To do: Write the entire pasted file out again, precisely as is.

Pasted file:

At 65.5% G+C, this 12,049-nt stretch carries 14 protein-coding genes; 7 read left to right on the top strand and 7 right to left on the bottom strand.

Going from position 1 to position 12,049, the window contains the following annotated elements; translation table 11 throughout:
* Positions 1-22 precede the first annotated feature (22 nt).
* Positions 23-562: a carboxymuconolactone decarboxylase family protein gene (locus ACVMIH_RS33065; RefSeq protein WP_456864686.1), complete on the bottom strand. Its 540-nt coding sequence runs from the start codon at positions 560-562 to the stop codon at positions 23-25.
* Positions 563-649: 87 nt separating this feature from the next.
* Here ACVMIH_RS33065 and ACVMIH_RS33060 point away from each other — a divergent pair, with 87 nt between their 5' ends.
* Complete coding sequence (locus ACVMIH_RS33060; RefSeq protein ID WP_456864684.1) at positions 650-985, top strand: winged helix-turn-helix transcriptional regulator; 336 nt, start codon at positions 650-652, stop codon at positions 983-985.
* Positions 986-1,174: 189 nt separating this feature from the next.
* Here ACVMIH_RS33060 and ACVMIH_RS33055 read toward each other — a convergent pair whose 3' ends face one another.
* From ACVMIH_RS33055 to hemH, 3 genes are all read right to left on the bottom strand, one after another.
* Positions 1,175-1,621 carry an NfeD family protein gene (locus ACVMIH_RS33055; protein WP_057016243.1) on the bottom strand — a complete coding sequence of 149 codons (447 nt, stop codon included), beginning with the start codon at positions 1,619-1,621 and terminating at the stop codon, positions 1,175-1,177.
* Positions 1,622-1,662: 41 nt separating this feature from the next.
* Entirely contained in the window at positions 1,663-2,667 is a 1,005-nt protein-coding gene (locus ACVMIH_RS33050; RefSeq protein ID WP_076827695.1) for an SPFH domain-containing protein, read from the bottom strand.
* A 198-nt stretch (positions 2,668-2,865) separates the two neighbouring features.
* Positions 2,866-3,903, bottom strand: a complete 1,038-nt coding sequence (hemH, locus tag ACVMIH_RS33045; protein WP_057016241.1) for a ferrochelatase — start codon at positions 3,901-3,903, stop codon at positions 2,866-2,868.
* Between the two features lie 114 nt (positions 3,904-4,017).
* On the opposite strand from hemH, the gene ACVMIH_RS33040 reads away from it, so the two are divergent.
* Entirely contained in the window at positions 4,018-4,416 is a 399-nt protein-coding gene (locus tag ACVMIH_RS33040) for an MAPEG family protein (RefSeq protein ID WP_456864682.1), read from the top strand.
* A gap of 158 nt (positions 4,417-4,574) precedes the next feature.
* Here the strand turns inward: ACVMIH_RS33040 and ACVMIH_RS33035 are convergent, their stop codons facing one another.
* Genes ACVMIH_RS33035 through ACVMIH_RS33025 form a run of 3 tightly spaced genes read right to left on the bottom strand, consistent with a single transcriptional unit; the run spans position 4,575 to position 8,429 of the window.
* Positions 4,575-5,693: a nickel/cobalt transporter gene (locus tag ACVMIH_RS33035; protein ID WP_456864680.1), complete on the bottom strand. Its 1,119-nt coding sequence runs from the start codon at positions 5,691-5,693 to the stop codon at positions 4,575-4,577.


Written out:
At 65.5% G+C, this 12,049-nt stretch carries 14 protein-coding genes; 7 read left to right on the top strand and 7 right to left on the bottom strand.

Going from position 1 to position 12,049, the window contains the following annotated elements; translation table 11 throughout:
* Positions 1-22 precede the first annotated feature (22 nt).
* Positions 23-562: a carboxymuconolactone decarboxylase family protein gene (locus ACVMIH_RS33065; RefSeq protein WP_456864686.1), complete on the bottom strand. Its 540-nt coding sequence runs from the start codon at positions 560-562 to the stop codon at positions 23-25.
* Positions 563-649: 87 nt separating this feature from the next.
* Here ACVMIH_RS33065 and ACVMIH_RS33060 point away from each other — a divergent pair, with 87 nt between their 5' ends.
* Complete coding sequence (locus ACVMIH_RS33060; RefSeq protein ID WP_456864684.1) at positions 650-985, top strand: winged helix-turn-helix transcriptional regulator; 336 nt, start codon at positions 650-652, stop codon at positions 983-985.
* Positions 986-1,174: 189 nt separating this feature from the next.
* Here ACVMIH_RS33060 and ACVMIH_RS33055 read toward each other — a convergent pair whose 3' ends face one another.
* From ACVMIH_RS33055 to hemH, 3 genes are all read right to left on the bottom strand, one after another.
* Positions 1,175-1,621 carry an NfeD family protein gene (locus ACVMIH_RS33055; protein WP_057016243.1) on the bottom strand — a complete coding sequence of 149 codons (447 nt, stop codon included), beginning with the start codon at positions 1,619-1,621 and terminating at the stop codon, positions 1,175-1,177.
* Positions 1,622-1,662: 41 nt separating this feature from the next.
* Entirely contained in the window at positions 1,663-2,667 is a 1,005-nt protein-coding gene (locus ACVMIH_RS33050; RefSeq protein ID WP_076827695.1) for an SPFH domain-containing protein, read from the bottom strand.
* A 198-nt stretch (positions 2,668-2,865) separates the two neighbouring features.
* Positions 2,866-3,903, bottom strand: a complete 1,038-nt coding sequence (hemH, locus tag ACVMIH_RS33045; protein WP_057016241.1) for a ferrochelatase — start codon at positions 3,901-3,903, stop codon at positions 2,866-2,868.
* Between the two features lie 114 nt (positions 3,904-4,017).
* On the opposite strand from hemH, the gene ACVMIH_RS33040 reads away from it, so the two are divergent.
* Entirely contained in the window at positions 4,018-4,416 is a 399-nt protein-coding gene (locus tag ACVMIH_RS33040) for an MAPEG family protein (RefSeq protein ID WP_456864682.1), read from the top strand.
* A gap of 158 nt (positions 4,417-4,574) precedes the next feature.
* Here the strand turns inward: ACVMIH_RS33040 and ACVMIH_RS33035 are convergent, their stop codons facing one another.
* Genes ACVMIH_RS33035 through ACVMIH_RS33025 form a run of 3 tightly spaced genes read right to left on the bottom strand, consistent with a single transcriptional unit; the run spans position 4,575 to position 8,429 of the window.
* Positions 4,575-5,693: a nickel/cobalt transporter gene (locus tag ACVMIH_RS33035; protein ID WP_456864680.1), complete on the bottom strand. Its 1,119-nt coding sequence runs from the start codon at positions 5,691-5,693 to the stop codon at positions 4,575-4,577.